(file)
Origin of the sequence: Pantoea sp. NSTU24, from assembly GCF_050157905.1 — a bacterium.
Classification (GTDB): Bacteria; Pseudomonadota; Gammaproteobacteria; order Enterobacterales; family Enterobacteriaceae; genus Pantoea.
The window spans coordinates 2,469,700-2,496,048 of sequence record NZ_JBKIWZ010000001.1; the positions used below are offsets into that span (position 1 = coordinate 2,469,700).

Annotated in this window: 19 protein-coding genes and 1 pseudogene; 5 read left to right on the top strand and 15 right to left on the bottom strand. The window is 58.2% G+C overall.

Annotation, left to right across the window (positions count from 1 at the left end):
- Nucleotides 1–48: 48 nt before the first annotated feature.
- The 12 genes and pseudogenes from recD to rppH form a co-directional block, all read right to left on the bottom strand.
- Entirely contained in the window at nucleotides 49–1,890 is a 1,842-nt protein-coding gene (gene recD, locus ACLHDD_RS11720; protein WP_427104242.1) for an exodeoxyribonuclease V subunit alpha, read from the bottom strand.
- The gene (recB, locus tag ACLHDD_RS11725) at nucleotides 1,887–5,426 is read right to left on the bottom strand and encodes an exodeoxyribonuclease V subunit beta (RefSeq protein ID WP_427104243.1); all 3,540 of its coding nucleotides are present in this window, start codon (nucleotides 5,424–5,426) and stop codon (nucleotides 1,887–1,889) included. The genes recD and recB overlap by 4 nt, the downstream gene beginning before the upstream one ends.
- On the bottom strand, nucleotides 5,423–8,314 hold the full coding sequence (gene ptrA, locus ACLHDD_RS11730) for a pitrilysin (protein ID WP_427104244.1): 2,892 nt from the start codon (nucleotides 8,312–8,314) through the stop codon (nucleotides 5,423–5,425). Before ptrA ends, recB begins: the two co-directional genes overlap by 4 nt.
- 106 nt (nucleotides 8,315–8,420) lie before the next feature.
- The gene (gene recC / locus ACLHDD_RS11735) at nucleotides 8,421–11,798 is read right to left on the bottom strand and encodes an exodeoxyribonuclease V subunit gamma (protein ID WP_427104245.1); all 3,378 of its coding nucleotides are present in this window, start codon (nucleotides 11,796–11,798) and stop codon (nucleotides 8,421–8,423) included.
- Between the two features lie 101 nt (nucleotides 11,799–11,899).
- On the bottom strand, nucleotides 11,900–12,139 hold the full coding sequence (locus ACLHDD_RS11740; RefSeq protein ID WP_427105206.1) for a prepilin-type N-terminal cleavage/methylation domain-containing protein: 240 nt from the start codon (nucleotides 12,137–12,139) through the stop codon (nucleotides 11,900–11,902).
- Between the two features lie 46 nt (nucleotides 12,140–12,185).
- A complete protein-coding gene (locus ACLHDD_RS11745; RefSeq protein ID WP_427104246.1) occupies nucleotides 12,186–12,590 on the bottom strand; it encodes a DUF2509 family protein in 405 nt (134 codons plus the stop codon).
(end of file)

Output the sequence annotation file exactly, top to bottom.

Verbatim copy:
Origin of the sequence: Pantoea sp. NSTU24, from assembly GCF_050157905.1 — a bacterium.
Classification (GTDB): Bacteria; Pseudomonadota; Gammaproteobacteria; order Enterobacterales; family Enterobacteriaceae; genus Pantoea.
The window spans coordinates 2,469,700-2,496,048 of sequence record NZ_JBKIWZ010000001.1; the positions used below are offsets into that span (position 1 = coordinate 2,469,700).

Annotated in this window: 19 protein-coding genes and 1 pseudogene; 5 read left to right on the top strand and 15 right to left on the bottom strand. The window is 58.2% G+C overall.

Annotation, left to right across the window (positions count from 1 at the left end):
- Nucleotides 1–48: 48 nt before the first annotated feature.
- The 12 genes and pseudogenes from recD to rppH form a co-directional block, all read right to left on the bottom strand.
- Entirely contained in the window at nucleotides 49–1,890 is a 1,842-nt protein-coding gene (gene recD, locus ACLHDD_RS11720; protein WP_427104242.1) for an exodeoxyribonuclease V subunit alpha, read from the bottom strand.
- The gene (recB, locus tag ACLHDD_RS11725) at nucleotides 1,887–5,426 is read right to left on the bottom strand and encodes an exodeoxyribonuclease V subunit beta (RefSeq protein ID WP_427104243.1); all 3,540 of its coding nucleotides are present in this window, start codon (nucleotides 5,424–5,426) and stop codon (nucleotides 1,887–1,889) included. The genes recD and recB overlap by 4 nt, the downstream gene beginning before the upstream one ends.
- On the bottom strand, nucleotides 5,423–8,314 hold the full coding sequence (gene ptrA, locus ACLHDD_RS11730) for a pitrilysin (protein ID WP_427104244.1): 2,892 nt from the start codon (nucleotides 8,312–8,314) through the stop codon (nucleotides 5,423–5,425). Before ptrA ends, recB begins: the two co-directional genes overlap by 4 nt.
- 106 nt (nucleotides 8,315–8,420) lie before the next feature.
- The gene (gene recC / locus ACLHDD_RS11735) at nucleotides 8,421–11,798 is read right to left on the bottom strand and encodes an exodeoxyribonuclease V subunit gamma (protein ID WP_427104245.1); all 3,378 of its coding nucleotides are present in this window, start codon (nucleotides 11,796–11,798) and stop codon (nucleotides 8,421–8,423) included.
- Between the two features lie 101 nt (nucleotides 11,799–11,899).
- On the bottom strand, nucleotides 11,900–12,139 hold the full coding sequence (locus ACLHDD_RS11740; RefSeq protein ID WP_427105206.1) for a prepilin-type N-terminal cleavage/methylation domain-containing protein: 240 nt from the start codon (nucleotides 12,137–12,139) through the stop codon (nucleotides 11,900–11,902).
- Between the two features lie 46 nt (nucleotides 12,140–12,185).
- A complete protein-coding gene (locus ACLHDD_RS11745; RefSeq protein ID WP_427104246.1) occupies nucleotides 12,186–12,590 on the bottom strand; it encodes a DUF2509 family protein in 405 nt (134 codons plus the stop codon).